Posted: March 29, 2016 at 1:46 pm, Last Updated: January 27, 2017 at 3:27 pm
Social media platforms have become extremely popular during the past few years, presenting an alternate, and often preferred, avenue for information dissemination within massive global communities. Such user-generated multimedia content is emerging as a critical source of information for a variety of applications, and particularly during times of crisis. In order to fully explore this potential, there is a need to better assess, and improve when possible, the accuracy of such information. This paper addresses this issue by focusing in particular on user-contributed image tagging in Flickr. We use as case study a natural disaster event (wildfire), and assess the reliability of user-generated tags. Furthermore, we compare these data to the results of a content-based annotation approach in order to assess the potential performance of an alternative, user-independent, automated approach to annotate such imagery. Our results show that Flickr user annotations can be considered quite reliable (at the level of ~50%), and that using a spatially distributed training dataset for our content-based image retrieval (CBIR) annotation process improves the performance of the content-based image labeling (to the level of ~75%).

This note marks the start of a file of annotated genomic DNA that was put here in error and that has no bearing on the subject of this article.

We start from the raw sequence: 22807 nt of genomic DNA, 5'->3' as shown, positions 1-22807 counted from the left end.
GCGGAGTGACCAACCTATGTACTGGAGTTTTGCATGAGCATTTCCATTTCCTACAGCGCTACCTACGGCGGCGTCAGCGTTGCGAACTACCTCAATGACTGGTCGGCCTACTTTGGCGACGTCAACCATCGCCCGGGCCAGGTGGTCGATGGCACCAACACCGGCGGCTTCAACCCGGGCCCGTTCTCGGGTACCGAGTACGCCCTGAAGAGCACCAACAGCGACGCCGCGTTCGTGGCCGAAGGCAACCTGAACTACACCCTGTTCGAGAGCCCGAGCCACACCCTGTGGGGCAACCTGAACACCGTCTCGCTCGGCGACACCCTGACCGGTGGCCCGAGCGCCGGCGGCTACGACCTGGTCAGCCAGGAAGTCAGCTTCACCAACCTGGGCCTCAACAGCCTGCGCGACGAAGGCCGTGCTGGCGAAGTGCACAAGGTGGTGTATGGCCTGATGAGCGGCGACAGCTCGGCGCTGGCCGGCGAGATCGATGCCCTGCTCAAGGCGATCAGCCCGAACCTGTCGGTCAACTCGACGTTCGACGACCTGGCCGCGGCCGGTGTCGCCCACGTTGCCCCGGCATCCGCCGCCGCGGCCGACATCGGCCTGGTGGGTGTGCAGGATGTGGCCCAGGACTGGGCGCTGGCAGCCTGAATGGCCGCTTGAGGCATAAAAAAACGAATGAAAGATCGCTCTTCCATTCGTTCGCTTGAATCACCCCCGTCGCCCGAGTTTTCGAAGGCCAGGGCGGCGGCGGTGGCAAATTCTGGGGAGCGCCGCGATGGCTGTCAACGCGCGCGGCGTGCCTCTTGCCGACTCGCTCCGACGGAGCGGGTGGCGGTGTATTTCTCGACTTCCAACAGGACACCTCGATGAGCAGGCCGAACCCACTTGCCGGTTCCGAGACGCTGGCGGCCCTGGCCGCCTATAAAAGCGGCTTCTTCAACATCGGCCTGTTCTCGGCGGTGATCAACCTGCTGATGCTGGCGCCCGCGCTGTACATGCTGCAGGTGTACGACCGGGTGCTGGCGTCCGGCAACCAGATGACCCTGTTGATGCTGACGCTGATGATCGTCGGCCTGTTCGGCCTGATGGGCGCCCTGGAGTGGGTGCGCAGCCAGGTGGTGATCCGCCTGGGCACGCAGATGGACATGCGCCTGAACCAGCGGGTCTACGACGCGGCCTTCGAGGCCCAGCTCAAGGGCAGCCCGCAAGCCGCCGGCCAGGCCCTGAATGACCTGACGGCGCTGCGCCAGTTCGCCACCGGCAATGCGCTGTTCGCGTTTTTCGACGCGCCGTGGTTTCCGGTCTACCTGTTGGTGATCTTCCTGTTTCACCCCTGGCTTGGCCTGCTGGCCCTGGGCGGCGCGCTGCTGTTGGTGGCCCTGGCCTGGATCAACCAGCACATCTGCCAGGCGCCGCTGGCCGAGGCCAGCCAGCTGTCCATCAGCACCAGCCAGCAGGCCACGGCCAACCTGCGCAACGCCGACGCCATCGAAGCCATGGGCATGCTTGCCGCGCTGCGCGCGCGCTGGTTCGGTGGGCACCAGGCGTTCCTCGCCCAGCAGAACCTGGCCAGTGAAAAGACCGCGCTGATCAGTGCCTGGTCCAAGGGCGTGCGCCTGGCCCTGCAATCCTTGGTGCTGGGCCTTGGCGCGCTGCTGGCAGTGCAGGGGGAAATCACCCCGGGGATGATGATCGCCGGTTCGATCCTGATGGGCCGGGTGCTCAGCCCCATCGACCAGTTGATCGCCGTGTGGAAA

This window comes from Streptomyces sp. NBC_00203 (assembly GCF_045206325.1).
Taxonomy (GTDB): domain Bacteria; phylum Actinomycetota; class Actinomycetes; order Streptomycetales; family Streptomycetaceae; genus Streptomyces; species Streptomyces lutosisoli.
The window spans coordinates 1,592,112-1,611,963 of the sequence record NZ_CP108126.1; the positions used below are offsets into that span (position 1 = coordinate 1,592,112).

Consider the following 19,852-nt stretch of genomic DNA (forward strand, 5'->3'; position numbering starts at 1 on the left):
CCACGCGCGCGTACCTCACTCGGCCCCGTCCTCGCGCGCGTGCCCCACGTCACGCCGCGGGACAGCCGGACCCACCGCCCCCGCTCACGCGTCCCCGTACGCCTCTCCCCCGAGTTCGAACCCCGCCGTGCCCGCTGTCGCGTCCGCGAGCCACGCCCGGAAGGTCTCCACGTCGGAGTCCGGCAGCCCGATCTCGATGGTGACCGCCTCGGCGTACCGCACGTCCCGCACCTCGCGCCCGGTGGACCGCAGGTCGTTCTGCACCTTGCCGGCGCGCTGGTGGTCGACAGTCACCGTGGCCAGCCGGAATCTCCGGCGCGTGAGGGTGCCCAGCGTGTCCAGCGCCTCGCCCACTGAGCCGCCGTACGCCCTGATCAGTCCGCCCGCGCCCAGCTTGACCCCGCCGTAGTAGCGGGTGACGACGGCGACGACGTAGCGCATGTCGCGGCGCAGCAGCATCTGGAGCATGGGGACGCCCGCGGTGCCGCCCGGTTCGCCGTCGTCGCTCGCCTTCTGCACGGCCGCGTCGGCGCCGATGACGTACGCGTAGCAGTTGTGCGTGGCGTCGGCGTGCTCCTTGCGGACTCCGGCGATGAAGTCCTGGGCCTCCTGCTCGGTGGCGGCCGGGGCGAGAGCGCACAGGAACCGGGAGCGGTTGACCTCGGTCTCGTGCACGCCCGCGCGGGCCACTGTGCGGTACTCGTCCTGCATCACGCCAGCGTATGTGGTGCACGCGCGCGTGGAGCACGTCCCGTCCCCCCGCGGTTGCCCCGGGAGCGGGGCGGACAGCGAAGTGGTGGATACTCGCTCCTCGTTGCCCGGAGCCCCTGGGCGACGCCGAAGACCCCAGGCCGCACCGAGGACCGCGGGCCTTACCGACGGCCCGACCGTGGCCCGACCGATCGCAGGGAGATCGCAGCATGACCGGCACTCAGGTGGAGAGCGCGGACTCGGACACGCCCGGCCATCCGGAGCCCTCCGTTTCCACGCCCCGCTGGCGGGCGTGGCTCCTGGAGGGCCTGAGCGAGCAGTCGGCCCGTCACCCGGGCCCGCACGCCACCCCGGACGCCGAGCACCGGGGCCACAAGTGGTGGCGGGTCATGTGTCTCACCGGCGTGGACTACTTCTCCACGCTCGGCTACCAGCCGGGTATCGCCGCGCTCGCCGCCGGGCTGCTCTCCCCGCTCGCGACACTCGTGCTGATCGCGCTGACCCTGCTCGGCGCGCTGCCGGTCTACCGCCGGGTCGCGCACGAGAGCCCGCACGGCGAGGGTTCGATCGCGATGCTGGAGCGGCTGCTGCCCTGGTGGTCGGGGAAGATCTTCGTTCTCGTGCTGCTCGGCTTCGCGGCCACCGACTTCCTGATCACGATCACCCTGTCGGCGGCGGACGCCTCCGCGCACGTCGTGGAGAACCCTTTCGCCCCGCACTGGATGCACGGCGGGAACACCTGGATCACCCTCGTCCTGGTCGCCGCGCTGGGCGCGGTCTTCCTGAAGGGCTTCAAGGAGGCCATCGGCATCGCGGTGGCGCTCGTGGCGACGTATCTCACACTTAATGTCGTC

|Study methodology for comparing user-annotated to CBIR-annotated Flickr imagery|
|Sample of training set images (yellow) and the retrieved fire images (green).|
Panteras, G., Lu, X., Croitoru, A., Crooks, A.T. and Stefanidis, A. (2016), Accuracy Of User-Contributed Image Tagging In Flickr: A Natural Disaster Case Study. In Gruzd, A., Jacobson, J., Mai, P., Ruppert, E. and Murthy , D. (eds), Proceedings of the 7th International Conference on Social Media and Society, London, UK. (pdf)